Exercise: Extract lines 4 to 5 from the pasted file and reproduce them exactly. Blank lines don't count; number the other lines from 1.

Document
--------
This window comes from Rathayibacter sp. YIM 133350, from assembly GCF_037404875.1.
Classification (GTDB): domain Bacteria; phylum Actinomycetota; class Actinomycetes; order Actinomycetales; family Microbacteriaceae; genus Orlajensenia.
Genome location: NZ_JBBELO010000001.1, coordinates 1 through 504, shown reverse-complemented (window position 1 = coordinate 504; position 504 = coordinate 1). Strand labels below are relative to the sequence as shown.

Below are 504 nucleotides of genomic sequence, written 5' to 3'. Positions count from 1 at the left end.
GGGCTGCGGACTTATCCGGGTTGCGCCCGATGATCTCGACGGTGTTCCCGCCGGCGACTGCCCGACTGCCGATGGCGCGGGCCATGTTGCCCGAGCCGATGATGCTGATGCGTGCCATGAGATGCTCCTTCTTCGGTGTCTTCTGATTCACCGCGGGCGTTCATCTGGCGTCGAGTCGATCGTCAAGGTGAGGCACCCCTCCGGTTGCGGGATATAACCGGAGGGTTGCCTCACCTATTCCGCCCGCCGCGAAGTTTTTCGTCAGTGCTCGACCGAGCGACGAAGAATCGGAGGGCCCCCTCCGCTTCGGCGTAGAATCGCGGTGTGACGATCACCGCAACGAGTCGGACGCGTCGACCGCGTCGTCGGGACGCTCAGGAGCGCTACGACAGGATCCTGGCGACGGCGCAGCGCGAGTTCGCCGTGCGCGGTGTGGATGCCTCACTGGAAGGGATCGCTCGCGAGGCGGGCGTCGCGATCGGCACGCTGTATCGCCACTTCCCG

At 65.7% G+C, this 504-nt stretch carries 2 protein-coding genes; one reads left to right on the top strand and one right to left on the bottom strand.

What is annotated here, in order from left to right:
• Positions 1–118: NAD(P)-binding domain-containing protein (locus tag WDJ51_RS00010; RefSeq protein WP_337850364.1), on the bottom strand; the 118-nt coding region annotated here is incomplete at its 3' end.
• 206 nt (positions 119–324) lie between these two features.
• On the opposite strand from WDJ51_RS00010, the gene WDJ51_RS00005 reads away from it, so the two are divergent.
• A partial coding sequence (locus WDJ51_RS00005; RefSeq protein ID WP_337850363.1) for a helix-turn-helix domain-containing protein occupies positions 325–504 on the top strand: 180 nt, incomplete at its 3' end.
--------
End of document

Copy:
Below are 504 nucleotides of genomic sequence, written 5' to 3'. Positions count from 1 at the left end.
GGGCTGCGGACTTATCCGGGTTGCGCCCGATGATCTCGACGGTGTTCCCGCCGGCGACTGCCCGACTGCCGATGGCGCGGGCCATGTTGCCCGAGCCGATGATGCTGATGCGTGCCATGAGATGCTCCTTCTTCGGTGTCTTCTGATTCACCGCGGGCGTTCATCTGGCGTCGAGTCGATCGTCAAGGTGAGGCACCCCTCCGGTTGCGGGATATAACCGGAGGGTTGCCTCACCTATTCCGCCCGCCGCGAAGTTTTTCGTCAGTGCTCGACCGAGCGACGAAGAATCGGAGGGCCCCCTCCGCTTCGGCGTAGAATCGCGGTGTGACGATCACCGCAACGAGTCGGACGCGTCGACCGCGTCGTCGGGACGCTCAGGAGCGCTACGACAGGATCCTGGCGACGGCGCAGCGCGAGTTCGCCGTGCGCGGTGTGGATGCCTCACTGGAAGGGATCGCTCGCGAGGCGGGCGTCGCGATCGGCACGCTGTATCGCCACTTCCCG